The U.S. Departments of Health and Human Services (HHS) and Agriculture (USDA) are looking for volunteers to serve on the 2025 Dietary Guidelines Advisory Committee.
The committee will review scientific evidence to help inform the Dietary Guidelines for Americans, 2025-2030. The departments will seek to appoint a committee that is balanced in expertise, experience, and education, and is reflective of the racial, ethnic, gender, and geographic diversity within the United States.
Members of the public are invited to submit nominations for themselves or other qualified experts by July 15 at 11:59 p.m. EDT.
“The science reviewed by the Dietary Guidelines Advisory Committee provides an essential foundation for the Dietary Guidelines for Americans,” said Adm Rachel L. Levine, M.D., Assistant Secretary for Health at HHS, and head of the U.S. Public Health Service Commissioned Corps. “The committee’s review ensures that the Dietary Guidelines is based on sound scientific evidence and serves to enhance the health and well-being of all Americans.”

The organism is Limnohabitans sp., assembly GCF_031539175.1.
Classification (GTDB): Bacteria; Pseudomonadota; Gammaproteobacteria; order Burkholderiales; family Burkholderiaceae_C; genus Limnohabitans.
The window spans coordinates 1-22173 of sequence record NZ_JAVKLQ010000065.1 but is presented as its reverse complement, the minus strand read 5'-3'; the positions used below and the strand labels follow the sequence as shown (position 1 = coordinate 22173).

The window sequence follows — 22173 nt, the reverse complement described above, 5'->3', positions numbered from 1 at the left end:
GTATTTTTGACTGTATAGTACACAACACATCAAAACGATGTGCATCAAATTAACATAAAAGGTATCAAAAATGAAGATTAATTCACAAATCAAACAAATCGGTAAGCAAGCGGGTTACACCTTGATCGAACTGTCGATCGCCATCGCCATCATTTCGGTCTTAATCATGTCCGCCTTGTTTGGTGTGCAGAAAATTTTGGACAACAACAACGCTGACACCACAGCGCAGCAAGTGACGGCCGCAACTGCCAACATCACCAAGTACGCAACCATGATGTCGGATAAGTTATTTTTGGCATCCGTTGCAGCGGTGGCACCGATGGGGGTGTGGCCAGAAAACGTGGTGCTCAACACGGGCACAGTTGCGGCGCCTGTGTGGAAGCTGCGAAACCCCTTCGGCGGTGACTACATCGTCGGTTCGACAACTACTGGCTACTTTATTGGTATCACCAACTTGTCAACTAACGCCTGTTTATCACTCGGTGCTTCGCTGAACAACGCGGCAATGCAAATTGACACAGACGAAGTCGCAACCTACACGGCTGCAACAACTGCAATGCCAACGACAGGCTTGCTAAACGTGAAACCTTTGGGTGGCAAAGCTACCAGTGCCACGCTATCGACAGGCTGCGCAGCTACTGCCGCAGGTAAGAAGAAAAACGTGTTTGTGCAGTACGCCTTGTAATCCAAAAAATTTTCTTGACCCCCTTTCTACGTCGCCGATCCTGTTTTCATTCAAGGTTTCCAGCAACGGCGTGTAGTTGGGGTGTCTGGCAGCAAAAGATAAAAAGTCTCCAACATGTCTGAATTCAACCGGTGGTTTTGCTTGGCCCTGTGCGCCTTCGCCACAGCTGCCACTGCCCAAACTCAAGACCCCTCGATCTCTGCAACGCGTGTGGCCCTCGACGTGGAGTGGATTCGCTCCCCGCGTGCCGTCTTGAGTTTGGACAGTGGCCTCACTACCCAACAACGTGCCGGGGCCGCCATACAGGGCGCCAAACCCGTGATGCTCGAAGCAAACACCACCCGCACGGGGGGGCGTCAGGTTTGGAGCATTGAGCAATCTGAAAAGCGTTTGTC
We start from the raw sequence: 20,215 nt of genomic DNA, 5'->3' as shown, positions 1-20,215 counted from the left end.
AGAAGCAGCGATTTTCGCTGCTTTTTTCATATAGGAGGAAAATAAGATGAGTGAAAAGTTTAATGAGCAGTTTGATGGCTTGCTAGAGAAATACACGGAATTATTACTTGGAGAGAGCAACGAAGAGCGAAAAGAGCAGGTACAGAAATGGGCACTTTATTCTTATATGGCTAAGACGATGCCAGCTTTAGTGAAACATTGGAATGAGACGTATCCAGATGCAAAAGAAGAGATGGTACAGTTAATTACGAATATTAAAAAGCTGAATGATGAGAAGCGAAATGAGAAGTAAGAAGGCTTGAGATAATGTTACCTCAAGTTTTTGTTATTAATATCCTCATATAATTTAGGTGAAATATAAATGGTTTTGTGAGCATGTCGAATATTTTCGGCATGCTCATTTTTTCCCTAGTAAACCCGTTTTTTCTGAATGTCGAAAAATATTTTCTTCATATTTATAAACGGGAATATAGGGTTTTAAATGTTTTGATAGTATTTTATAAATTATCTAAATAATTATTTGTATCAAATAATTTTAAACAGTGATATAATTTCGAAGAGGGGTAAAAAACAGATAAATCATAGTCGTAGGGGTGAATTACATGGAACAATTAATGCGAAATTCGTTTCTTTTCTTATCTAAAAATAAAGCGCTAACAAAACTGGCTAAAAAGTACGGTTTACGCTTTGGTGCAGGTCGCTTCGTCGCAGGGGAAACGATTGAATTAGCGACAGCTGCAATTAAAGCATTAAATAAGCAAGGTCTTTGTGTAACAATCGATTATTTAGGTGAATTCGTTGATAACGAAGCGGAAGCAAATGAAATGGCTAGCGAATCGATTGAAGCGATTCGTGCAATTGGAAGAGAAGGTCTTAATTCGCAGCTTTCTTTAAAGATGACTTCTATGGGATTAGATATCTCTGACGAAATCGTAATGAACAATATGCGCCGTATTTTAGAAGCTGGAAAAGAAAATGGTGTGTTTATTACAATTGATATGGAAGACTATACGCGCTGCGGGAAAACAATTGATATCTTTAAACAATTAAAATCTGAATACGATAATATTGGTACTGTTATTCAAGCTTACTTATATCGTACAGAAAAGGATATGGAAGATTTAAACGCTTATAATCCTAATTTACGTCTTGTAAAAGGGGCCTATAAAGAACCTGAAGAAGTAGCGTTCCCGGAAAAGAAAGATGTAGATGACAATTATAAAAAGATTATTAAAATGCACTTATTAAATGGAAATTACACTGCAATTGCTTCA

“Our goal is to appoint a committee that will make science-driven, dietary recommendations with health equity in mind,” said Stacy Dean, deputy under secretary for Food, Nutrition, and Consumer Services at USDA. “We are committed to bringing together interdisciplinary experts with a variety of professional experience who will ensure that the guidance in the Dietary Guidelines for Americans is inclusive of the U.S. population.”
The committee will provide independent, science-based advice and recommendations to be considered by HHS and USDA, along with federal agency input and public comments, as the departments develop the Dietary Guidelines for Americans 2025-2030.
The committee’s evidence review will focus on diet and health outcomes across the lifespan, including the relationship between diet and risk of overweight and obesity with a new emphasis on weight loss and weight maintenance for adults. Importantly, a health equity lens will be applied across the evidence review to ensure factors such as socioeconomic status, race, ethnicity, and culture are described and considered to inform resulting guidance.
The committee will use three approaches to examine the evidence: Nutrition Evidence Systematic Review (NESR) systematic reviews, food pattern modeling, and data analysis. Each of these approaches has its own rigorous, protocol-driven methodology, and plays a unique, complementary role in examining the science.
The committee will collaborate to review the latest scientific evidence and develop science-based recommendations.
Full details on candidate requirements are available on DietaryGuidelines.gov.
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Source : Food Safety News